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Stroke. 2009 Mar;40(3 Suppl):S95-7. doi: 10.1161/STROKEAHA.108.533216. Epub 2008 Dec 8.

Brain arteriovenous malformation biology relevant to hemorrhage and implication for therapeutic development.

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Center for Cerebrovascular Research, University of California, San Francisco, Calif, USA.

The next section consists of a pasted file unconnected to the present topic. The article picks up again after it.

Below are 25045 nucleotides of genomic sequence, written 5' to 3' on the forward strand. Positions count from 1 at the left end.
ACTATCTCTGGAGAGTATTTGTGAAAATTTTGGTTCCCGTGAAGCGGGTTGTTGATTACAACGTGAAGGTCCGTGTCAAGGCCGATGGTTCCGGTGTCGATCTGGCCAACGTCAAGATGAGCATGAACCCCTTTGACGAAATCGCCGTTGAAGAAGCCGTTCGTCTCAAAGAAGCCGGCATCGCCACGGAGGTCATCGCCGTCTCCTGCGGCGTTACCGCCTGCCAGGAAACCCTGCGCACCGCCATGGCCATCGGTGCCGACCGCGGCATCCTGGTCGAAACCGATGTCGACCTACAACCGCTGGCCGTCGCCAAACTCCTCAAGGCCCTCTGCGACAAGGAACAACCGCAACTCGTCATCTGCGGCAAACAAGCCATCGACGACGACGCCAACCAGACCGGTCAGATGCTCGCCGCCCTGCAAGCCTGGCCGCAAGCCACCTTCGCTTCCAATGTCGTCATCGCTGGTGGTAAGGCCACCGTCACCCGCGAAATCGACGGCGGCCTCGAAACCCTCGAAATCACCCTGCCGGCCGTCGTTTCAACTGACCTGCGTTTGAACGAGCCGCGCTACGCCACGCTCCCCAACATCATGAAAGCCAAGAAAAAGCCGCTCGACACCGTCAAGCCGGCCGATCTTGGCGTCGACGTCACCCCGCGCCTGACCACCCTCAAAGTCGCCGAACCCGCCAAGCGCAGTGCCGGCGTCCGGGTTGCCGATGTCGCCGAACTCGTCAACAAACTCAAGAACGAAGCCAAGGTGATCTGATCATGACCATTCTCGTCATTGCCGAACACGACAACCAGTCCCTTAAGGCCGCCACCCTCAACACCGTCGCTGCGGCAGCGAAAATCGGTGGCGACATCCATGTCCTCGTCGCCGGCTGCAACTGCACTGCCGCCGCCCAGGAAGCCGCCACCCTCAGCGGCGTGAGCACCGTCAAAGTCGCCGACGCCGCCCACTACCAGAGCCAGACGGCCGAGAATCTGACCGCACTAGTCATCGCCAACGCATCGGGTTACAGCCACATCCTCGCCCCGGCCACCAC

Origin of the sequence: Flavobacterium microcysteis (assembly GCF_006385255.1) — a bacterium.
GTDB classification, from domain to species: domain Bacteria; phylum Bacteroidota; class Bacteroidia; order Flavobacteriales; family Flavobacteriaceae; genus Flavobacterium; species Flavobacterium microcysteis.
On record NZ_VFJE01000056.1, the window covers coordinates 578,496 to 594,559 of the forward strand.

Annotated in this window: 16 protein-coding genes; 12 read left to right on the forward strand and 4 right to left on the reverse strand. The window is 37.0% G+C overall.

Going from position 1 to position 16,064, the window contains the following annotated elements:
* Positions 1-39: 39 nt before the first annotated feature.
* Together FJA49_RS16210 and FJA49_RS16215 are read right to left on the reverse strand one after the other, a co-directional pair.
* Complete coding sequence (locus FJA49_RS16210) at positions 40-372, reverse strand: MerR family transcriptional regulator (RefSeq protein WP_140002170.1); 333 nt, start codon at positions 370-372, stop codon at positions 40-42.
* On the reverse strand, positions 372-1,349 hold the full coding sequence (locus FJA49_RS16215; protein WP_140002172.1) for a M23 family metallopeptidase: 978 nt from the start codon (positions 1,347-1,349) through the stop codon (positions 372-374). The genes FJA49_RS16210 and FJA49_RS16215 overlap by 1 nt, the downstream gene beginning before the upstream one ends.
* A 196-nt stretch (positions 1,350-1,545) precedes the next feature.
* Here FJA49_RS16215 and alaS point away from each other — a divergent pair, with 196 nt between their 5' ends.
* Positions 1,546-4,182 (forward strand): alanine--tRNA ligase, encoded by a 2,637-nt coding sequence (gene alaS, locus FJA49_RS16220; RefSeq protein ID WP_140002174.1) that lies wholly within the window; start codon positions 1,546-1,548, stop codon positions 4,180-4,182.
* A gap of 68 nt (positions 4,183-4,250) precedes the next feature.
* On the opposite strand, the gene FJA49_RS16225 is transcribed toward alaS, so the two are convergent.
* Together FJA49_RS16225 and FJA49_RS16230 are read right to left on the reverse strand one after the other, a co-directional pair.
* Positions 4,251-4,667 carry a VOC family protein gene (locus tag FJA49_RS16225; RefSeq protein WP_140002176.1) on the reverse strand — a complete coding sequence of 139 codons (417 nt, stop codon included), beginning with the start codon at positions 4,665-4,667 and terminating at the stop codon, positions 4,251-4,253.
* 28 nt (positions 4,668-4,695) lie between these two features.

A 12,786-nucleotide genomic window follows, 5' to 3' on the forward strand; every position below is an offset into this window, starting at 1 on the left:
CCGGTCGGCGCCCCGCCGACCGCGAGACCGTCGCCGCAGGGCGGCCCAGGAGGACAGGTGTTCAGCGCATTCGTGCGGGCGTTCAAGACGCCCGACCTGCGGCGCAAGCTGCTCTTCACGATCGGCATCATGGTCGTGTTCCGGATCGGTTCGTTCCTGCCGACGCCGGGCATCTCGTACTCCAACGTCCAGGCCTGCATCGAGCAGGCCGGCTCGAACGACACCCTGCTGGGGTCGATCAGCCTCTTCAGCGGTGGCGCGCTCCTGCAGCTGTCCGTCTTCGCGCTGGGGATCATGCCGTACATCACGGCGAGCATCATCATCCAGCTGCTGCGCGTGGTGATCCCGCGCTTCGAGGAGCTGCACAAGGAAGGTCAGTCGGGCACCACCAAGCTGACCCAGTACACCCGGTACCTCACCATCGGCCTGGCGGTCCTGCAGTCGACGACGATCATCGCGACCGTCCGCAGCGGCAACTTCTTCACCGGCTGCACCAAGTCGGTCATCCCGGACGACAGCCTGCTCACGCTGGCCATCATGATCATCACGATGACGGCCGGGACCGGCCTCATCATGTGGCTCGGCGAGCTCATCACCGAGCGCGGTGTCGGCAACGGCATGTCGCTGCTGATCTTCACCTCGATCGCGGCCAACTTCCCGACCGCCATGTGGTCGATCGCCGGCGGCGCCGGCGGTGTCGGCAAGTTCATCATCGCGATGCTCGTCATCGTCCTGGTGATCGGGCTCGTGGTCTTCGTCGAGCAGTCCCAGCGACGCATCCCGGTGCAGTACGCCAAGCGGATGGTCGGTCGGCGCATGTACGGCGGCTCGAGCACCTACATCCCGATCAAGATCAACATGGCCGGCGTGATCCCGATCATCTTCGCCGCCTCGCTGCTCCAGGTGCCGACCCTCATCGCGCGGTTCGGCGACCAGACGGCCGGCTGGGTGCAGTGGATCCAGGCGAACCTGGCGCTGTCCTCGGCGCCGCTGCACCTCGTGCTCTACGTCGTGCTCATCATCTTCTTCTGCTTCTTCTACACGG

Brain arteriovenous malformations cause intracranial hemorrhage. Molecular characterization of lesional tissue implicates angiogenic (vascular endothelial growth factor, ANG-2, matrix metalloproteinase-9) and inflammatory (cytokines and chemokines) pathways, but the pathogenesis remain obscure and medical therapy is lacking. Macrophage and neutrophil invasion has also been observed in the absence of prior intracranial hemorrhage. Common polymorphisms in interleukin-1beta and activin receptor-like kinase-1 are associated with arteriovenous malformation susceptibility, and polymorphisms in interleukin-1beta, interleukin-6, tumor necrosis factor-alpha and APOE are associated with arteriovenous malformation rupture. These observations suggest that even without a complete understanding of the determinants of arteriovenous malformation development, the recent discoveries of downstream derangements in vascular function and integrity may offer potential targets for therapy development. Furthermore, biomarkers can be established for assessing intracranial hemorrhage risk. Finally, these data will aid in development of model systems for mechanistic testing by development of surrogate phenotypes (microvascular dysplasia) and/or models recapitulating the clinical syndrome of recurrent spontaneous intracranial hemorrhage.

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